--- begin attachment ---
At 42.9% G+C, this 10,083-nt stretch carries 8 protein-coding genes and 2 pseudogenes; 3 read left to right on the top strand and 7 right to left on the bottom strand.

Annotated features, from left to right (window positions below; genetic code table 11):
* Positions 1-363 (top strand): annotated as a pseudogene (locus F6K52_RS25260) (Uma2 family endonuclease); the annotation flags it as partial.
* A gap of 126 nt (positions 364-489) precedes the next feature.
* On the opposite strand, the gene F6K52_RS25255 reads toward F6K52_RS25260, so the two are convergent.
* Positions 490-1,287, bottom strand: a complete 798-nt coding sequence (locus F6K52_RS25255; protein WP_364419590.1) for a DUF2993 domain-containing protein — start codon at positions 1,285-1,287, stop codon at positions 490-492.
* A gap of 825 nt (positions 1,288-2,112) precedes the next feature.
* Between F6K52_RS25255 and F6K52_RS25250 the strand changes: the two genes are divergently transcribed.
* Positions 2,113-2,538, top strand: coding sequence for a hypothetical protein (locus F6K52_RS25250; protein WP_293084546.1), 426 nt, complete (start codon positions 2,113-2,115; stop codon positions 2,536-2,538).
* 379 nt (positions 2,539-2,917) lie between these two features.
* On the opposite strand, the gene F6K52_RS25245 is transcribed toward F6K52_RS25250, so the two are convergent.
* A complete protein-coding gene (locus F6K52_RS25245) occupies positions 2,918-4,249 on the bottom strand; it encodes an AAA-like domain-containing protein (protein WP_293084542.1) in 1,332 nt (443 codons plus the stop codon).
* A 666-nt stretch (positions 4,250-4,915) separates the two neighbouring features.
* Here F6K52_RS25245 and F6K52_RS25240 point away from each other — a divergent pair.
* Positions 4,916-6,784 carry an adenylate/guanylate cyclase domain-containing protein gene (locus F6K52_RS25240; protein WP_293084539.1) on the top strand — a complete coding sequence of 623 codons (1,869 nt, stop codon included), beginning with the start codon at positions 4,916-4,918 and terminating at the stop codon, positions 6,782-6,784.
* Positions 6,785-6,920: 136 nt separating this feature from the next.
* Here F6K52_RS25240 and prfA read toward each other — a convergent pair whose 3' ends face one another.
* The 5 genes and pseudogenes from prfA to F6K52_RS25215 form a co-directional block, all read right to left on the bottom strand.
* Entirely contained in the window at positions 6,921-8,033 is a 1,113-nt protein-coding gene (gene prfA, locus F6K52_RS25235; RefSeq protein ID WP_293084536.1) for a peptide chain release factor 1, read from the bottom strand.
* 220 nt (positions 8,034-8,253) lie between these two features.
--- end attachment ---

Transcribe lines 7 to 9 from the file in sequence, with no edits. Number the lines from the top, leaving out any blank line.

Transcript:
* A gap of 825 nt (positions 1,288-2,112) precedes the next feature.
* Between F6K52_RS25255 and F6K52_RS25250 the strand changes: the two genes are divergently transcribed.
* Positions 2,113-2,538, top strand: coding sequence for a hypothetical protein (locus F6K52_RS25250; protein WP_293084546.1), 426 nt, complete (start codon positions 2,113-2,115; stop codon positions 2,536-2,538).